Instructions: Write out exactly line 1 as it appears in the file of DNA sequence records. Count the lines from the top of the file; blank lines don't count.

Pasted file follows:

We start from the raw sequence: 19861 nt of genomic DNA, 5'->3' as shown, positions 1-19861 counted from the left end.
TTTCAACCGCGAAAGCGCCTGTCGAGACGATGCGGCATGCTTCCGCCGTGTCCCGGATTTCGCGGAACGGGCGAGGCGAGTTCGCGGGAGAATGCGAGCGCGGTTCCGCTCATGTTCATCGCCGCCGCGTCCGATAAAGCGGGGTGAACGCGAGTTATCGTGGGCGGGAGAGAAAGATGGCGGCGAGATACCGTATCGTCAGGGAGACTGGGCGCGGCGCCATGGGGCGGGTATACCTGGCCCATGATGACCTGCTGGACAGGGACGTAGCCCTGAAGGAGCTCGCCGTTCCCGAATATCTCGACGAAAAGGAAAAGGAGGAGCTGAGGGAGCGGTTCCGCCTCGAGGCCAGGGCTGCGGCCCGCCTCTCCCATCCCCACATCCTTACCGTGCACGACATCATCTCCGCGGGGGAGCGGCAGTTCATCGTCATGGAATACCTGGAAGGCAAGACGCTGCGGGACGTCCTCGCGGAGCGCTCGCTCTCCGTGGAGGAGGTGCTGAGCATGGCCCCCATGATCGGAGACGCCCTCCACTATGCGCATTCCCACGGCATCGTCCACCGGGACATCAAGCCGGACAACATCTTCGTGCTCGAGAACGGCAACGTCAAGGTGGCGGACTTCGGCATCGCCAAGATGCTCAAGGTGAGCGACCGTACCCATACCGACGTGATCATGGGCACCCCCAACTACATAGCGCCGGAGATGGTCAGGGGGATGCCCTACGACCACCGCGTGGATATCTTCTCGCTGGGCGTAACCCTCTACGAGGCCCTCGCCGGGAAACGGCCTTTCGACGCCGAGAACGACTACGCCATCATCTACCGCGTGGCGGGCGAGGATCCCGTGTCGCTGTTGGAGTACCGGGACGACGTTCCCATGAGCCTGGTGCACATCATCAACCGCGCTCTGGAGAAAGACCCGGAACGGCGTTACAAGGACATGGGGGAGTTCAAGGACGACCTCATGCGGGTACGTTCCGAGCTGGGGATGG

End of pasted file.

We start from the raw sequence: 19861 nt of genomic DNA, 5'->3' as shown, positions 1-19861 counted from the left end.